Air Conditioning for schools

Schools live and die by their examination results: good results attract more able students and teaching staff, which in turn leads to further improved results.  Therefore a promise of a heat wave from the Met Office can drive fear in to the heart of any headteacher, as the temperatures can seriously affect pupils’ performance.

Exam-time pressures can effect even the most diligent of students and the added burden of soaring temperatures can push some pupils too far. The inability to concentrate and fatigue are two direct symptoms of being too hot, which can be devastating in the exam hall.

It is not only high temperatures on exam day that effect results though. Many schools are ill-equipped to cope with any prolonged period of extreme heat, meaning children can become dizzy, fatigued and struggle to concentrate. If these conditions continue over a number of weeks, the critical exam preparation period and revision time can also be negatively effected.

At present, there is no prescribed maximum temperature for educational establishments except for The Workplace (Health, Safety and Welfare) Regulations of 1992, which require employers to take all reasonable steps to ensure that a ‘comfortable’ temperature is maintained. The World Health Organization states that, in temperate climates, the optimum indoor temperature is between 18°C and 24°C but the NASUWT teachers’ union wants an agreed limit of 24°C as the cut-off point for lowering room temperature in the classroom.

Unfortunately very few of the UK’s school buildings are designed for heat waves, such as the one that struck in 2006, when temperatures exceeded 35°C. Not only are premises poorly ventilated but many classrooms have entire walls of glass, ineffective blinds and failing air-conditioning.  Not only that, but in some circumstances, today’s children are shoe-horned in to tiny classrooms not designed for such numbers.  The result is high temperatures and restless pupils.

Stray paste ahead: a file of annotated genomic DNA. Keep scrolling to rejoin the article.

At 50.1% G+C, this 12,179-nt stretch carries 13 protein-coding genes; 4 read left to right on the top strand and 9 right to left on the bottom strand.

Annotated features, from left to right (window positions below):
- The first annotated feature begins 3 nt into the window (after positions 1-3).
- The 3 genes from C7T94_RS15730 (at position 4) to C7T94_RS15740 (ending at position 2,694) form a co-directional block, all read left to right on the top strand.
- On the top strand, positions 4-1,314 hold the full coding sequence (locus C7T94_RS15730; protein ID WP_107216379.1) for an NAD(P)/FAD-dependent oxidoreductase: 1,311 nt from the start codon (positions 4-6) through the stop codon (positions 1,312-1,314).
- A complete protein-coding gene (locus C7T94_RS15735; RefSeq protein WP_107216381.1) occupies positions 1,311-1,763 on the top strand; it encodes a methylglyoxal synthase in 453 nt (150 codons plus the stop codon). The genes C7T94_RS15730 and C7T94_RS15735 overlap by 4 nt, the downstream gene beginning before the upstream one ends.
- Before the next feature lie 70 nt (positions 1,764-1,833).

On a more positive note, some ‘super green’ schools built in the last three years do have in built air-conditioning but these systems tend to be dual purpose units for heating and cooling and are often under-specified due to budgets. This means that even they struggle to be effective in extreme conditions.

The UK’s temperate climate means that, in general, we do not often experience dramatic extremes in temperature which is good news for schools, colleges and universities. However when a heat wave hits,
portable air conditioning can provide a number of benefits such as the ability to hire equipment only when it is needed during extreme conditions or during that all important exam period – keeping cost to a minimum.
Hiring portable air conditioning units also provides an assurance of the quality, as only the latest, safest, serviced equipment will be supplied – no further maintenance headaches for management to consider.

There are three main types of portable air conditioning available unit but the one that proves most popular in schools is the exhaust tube model. The main components (the evaporator and condenser) are positioned within the room unit and an ‘exhaust tube’ is used to remove the hot air from the room – usually through a window.

When a heat wave hits, it can be tempting to hire the largest available air conditioning unit.  However, it is always worth seeking guidance on the type and size of system for individual circumstances to both maximise the effective removal of hot air and avoid unnecessary operating costs. In particular, within an education setting, it is necessary to consider the health and safety aspects of hiring portable air conditioning to ensure there is a suitable child-friendly setting or location.

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